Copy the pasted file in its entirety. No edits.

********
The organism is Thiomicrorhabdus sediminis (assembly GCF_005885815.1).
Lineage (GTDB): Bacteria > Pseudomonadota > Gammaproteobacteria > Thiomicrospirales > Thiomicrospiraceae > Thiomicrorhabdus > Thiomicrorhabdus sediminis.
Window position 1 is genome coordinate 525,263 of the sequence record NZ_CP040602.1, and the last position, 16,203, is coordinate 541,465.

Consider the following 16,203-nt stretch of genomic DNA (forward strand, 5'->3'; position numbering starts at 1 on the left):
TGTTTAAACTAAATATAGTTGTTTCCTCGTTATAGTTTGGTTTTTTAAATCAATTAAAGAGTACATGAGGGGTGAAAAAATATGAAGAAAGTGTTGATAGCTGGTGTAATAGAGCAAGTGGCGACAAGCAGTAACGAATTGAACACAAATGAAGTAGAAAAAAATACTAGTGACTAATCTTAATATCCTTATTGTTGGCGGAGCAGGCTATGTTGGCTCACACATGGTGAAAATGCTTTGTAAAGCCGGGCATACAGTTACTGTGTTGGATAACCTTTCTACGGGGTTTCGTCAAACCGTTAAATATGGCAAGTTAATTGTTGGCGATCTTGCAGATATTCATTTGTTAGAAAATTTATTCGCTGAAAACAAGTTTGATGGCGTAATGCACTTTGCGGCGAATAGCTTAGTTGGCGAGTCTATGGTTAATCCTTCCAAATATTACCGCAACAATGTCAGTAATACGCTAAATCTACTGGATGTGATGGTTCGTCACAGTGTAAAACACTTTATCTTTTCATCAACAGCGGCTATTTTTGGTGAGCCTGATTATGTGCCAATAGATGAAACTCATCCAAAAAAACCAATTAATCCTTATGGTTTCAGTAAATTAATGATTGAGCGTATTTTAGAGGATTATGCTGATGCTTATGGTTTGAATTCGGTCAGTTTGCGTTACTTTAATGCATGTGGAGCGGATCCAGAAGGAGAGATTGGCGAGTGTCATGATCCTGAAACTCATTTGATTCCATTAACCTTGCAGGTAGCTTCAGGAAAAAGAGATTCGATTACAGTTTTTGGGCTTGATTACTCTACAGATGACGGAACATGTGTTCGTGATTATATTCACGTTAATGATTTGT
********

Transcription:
The organism is Thiomicrorhabdus sediminis (assembly GCF_005885815.1).
Lineage (GTDB): Bacteria > Pseudomonadota > Gammaproteobacteria > Thiomicrospirales > Thiomicrospiraceae > Thiomicrorhabdus > Thiomicrorhabdus sediminis.
Window position 1 is genome coordinate 525,263 of the sequence record NZ_CP040602.1, and the last position, 16,203, is coordinate 541,465.

Consider the following 16,203-nt stretch of genomic DNA (forward strand, 5'->3'; position numbering starts at 1 on the left):
TGTTTAAACTAAATATAGTTGTTTCCTCGTTATAGTTTGGTTTTTTAAATCAATTAAAGAGTACATGAGGGGTGAAAAAATATGAAGAAAGTGTTGATAGCTGGTGTAATAGAGCAAGTGGCGACAAGCAGTAACGAATTGAACACAAATGAAGTAGAAAAAAATACTAGTGACTAATCTTAATATCCTTATTGTTGGCGGAGCAGGCTATGTTGGCTCACACATGGTGAAAATGCTTTGTAAAGCCGGGCATACAGTTACTGTGTTGGATAACCTTTCTACGGGGTTTCGTCAAACCGTTAAATATGGCAAGTTAATTGTTGGCGATCTTGCAGATATTCATTTGTTAGAAAATTTATTCGCTGAAAACAAGTTTGATGGCGTAATGCACTTTGCGGCGAATAGCTTAGTTGGCGAGTCTATGGTTAATCCTTCCAAATATTACCGCAACAATGTCAGTAATACGCTAAATCTACTGGATGTGATGGTTCGTCACAGTGTAAAACACTTTATCTTTTCATCAACAGCGGCTATTTTTGGTGAGCCTGATTATGTGCCAATAGATGAAACTCATCCAAAAAAACCAATTAATCCTTATGGTTTCAGTAAATTAATGATTGAGCGTATTTTAGAGGATTATGCTGATGCTTATGGTTTGAATTCGGTCAGTTTGCGTTACTTTAATGCATGTGGAGCGGATCCAGAAGGAGAGATTGGCGAGTGTCATGATCCTGAAACTCATTTGATTCCATTAACCTTGCAGGTAGCTTCAGGAAAAAGAGATTCGATTACAGTTTTTGGGCTTGATTACTCTACAGATGACGGAACATGTGTTCGTGATTATATTCACGTTAATGATTTGT